Problem solving and analytical skills. Pictures enable children to explore and test out ideas, while making decisions on how they choose to depict them. For instance, children will learn problem-solving skills as they grapple with trying to create a three-dimensional scene from the world on a two-dimensional page. With practice, children learn that concentration and persistence allow them to get closer to the pictures they are trying to achieve. Pupils are encouraged to develop problem solving skills through art in all curriculum areas.
Autonomy. A child’s picture is his or her own. It has worth in its own right, without having to be measured or judged by others as right or wrong. The child has the authority to say what the picture is of, or what it communicates, building up their confidence and self-esteem. All our pupils develop personal representation via mark making and emergent/ symbolic drawing plus drawing.
Creative Education. Areas within the right hemisphere of the brain are the primary seat for processing and developing the learning gained through participation in art activities. Art education in Villa Real School teaches thinking skills not adequately addressed elsewhere in the curriculum. Our pupils/students need a broad education that includes the arts, and the continued development of our society depends upon a creative education as well as a depth of learning offered within a rigorous academic education. Creative arts, exploratory art and art as therapy / personal narrative are used alongside teaching technique and skill.
Personal choice allows the older students to be artists and gives them real choices for responding to their own feelings, ideas and interests through art. These students can participate in self discovery and build resilience and emotional literacy from having control over the subject matter, medium and techniques. Those pupils who do not have personal ideas and intrinsic motivation are provided with appropriate closed choices by teachers and support staff.
Students construct knowledge and meaning while creating art and are exposed to a variety of art concepts in short whole group weekly instruction. They are encouraged to try something new every topic during their art sessions. Materials are organized for easy access when choice is part of the process.
Most discreet art lessons are introduced on a weekly basis as well as through key stage topic work, however there are also exciting whole school events throughout the year.
Key Stages One
Art is taught on a weekly basis and follows a 3 year curriculum overview with key elements (line, tone, colour, pattern, texture, form) to be taught.
Key Stage Two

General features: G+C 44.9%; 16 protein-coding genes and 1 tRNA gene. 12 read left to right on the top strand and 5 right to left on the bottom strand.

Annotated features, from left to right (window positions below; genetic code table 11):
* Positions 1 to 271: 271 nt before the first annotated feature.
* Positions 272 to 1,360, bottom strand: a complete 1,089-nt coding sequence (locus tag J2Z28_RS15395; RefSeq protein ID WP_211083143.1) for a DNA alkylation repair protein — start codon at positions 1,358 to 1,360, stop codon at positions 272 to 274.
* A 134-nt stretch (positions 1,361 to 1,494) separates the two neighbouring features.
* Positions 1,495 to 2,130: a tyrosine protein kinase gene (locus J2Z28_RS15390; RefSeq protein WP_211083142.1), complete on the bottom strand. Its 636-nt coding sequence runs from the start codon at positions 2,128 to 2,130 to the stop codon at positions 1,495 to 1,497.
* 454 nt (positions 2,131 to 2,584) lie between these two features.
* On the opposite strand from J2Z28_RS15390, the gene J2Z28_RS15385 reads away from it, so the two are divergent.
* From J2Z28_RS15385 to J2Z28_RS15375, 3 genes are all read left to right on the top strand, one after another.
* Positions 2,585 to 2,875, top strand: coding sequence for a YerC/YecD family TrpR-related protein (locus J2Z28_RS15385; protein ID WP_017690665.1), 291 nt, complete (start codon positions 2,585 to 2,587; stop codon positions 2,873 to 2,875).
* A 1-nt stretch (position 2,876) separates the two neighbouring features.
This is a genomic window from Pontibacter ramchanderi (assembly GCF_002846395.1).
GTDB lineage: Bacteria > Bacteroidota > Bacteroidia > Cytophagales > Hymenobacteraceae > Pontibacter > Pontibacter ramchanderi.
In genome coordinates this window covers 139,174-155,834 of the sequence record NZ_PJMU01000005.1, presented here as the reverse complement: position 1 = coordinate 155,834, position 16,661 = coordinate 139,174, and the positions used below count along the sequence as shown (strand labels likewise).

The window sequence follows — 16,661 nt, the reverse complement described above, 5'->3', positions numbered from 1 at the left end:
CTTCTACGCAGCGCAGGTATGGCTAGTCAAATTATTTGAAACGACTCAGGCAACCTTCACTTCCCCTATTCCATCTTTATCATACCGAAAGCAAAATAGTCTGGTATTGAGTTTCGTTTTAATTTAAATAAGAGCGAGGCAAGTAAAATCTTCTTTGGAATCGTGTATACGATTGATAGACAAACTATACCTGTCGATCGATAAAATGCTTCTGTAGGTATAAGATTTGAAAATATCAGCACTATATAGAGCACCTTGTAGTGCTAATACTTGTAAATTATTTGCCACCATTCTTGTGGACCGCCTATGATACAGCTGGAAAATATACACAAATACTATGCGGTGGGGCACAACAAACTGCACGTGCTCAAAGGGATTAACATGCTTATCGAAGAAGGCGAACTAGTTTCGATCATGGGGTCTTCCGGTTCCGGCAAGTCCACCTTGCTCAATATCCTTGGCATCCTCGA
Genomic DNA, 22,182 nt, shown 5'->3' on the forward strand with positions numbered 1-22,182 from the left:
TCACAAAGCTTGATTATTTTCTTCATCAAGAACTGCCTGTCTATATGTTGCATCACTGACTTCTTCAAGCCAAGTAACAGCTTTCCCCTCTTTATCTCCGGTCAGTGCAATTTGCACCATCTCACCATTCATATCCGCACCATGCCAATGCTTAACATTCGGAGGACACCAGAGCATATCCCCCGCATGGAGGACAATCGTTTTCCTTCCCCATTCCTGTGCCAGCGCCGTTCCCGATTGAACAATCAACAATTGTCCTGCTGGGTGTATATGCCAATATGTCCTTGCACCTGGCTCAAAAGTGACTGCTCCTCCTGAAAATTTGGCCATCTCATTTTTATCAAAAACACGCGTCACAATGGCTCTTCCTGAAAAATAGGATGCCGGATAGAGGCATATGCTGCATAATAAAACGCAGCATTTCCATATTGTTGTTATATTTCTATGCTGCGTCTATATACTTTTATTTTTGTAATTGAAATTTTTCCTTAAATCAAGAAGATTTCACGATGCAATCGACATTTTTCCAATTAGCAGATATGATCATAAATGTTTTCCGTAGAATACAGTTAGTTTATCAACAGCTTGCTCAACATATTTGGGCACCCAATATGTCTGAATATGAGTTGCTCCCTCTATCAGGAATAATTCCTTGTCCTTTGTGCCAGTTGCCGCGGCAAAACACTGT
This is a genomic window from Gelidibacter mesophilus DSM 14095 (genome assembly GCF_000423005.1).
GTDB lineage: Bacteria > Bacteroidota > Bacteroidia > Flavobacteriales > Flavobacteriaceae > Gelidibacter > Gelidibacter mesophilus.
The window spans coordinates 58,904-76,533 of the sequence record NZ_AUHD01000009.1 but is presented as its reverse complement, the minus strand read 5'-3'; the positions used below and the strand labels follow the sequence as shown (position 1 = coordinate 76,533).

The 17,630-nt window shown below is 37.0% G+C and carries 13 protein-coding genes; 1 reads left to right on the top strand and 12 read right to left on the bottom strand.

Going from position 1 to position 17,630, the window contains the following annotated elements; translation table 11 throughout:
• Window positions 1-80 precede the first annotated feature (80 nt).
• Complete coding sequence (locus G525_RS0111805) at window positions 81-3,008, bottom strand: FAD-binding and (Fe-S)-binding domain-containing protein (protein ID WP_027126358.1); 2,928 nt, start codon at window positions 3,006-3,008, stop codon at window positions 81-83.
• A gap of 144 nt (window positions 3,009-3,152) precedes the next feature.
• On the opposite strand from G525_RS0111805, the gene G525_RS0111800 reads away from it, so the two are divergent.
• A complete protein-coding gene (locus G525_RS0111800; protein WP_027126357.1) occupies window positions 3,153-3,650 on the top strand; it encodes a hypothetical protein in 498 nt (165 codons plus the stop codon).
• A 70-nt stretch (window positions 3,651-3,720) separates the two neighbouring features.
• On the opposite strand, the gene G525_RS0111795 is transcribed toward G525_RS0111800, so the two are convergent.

Key Stage Two pupils are taught on a weekly basis and follows a 3 year curriculum overview, enhancing prior knowledge by building on the elements taught in Key Stage One
Key Stages Three
Students will build on previous knowledge and skills. Students will continue to be introduced to new genres, including artists, craftspeople and designers from different time periods and cultures.
Key Stage Four and Five
Students will build on prior knowledge, with activities and experiences that enhance and support other areas of learning with a focus on self-expression and design skills for later life. External Art Accreditation is offered through NCFE awards and ASDAN Sensory qualifications.
The curriculum is mapped via a progression model to develop knowledge, skills and understanding, however in rare cases some complex pupils including those with degenerative conditions, may have planning which aims to sustain.
Assessment at Villa Real School is continuous and of the whole REAL curriculum. Assessment is during and after learning and to ensure and assure progress for all. Assessment starts at each child’s unique starting point.
Our assessment schedule focuses on moving our pupils/students onto the next stage of their learning and moving between key stages and pathways; and for life beyond school. Assessment is based on EHCP REAL objectives. Progress of all pupils’/students’ learning is recorded and monitored using B Squared, and examined in line with individual targets.
The Art and Design Coordinator monitors the planning, participates in a learning walk and moderates pupil/student work giving feedback to class teachers each term. The subject coordinator meets with other art teachers across County Durham to look at work from pupils in different schools and moderate work together.